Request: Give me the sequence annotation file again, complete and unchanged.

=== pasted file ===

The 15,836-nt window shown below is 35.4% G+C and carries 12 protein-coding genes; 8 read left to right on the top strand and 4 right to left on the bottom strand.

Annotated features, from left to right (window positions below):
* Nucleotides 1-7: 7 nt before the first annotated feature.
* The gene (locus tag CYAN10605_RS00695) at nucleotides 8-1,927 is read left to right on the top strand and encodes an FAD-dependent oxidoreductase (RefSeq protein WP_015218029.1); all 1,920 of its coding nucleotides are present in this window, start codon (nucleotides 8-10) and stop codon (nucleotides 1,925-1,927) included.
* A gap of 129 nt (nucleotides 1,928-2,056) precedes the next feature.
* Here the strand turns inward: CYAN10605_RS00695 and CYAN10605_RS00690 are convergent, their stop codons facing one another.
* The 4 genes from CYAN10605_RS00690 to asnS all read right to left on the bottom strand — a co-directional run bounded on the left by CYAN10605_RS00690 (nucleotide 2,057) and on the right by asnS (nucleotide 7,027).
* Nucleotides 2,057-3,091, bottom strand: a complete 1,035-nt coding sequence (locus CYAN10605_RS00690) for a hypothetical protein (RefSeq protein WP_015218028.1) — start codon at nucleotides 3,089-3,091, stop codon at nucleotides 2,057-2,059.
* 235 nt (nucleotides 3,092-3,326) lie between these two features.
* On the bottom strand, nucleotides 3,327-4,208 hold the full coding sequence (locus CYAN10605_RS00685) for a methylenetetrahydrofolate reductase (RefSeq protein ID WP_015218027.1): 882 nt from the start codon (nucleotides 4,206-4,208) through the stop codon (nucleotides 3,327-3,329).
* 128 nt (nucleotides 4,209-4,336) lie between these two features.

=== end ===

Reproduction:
The 15,836-nt window shown below is 35.4% G+C and carries 12 protein-coding genes; 8 read left to right on the top strand and 4 right to left on the bottom strand.

Annotated features, from left to right (window positions below):
* Nucleotides 1-7: 7 nt before the first annotated feature.
* The gene (locus tag CYAN10605_RS00695) at nucleotides 8-1,927 is read left to right on the top strand and encodes an FAD-dependent oxidoreductase (RefSeq protein WP_015218029.1); all 1,920 of its coding nucleotides are present in this window, start codon (nucleotides 8-10) and stop codon (nucleotides 1,925-1,927) included.
* A gap of 129 nt (nucleotides 1,928-2,056) precedes the next feature.
* Here the strand turns inward: CYAN10605_RS00695 and CYAN10605_RS00690 are convergent, their stop codons facing one another.
* The 4 genes from CYAN10605_RS00690 to asnS all read right to left on the bottom strand — a co-directional run bounded on the left by CYAN10605_RS00690 (nucleotide 2,057) and on the right by asnS (nucleotide 7,027).
* Nucleotides 2,057-3,091, bottom strand: a complete 1,035-nt coding sequence (locus CYAN10605_RS00690) for a hypothetical protein (RefSeq protein WP_015218028.1) — start codon at nucleotides 3,089-3,091, stop codon at nucleotides 2,057-2,059.
* 235 nt (nucleotides 3,092-3,326) lie between these two features.
* On the bottom strand, nucleotides 3,327-4,208 hold the full coding sequence (locus CYAN10605_RS00685) for a methylenetetrahydrofolate reductase (RefSeq protein ID WP_015218027.1): 882 nt from the start codon (nucleotides 4,206-4,208) through the stop codon (nucleotides 3,327-3,329).
* 128 nt (nucleotides 4,209-4,336) lie between these two features.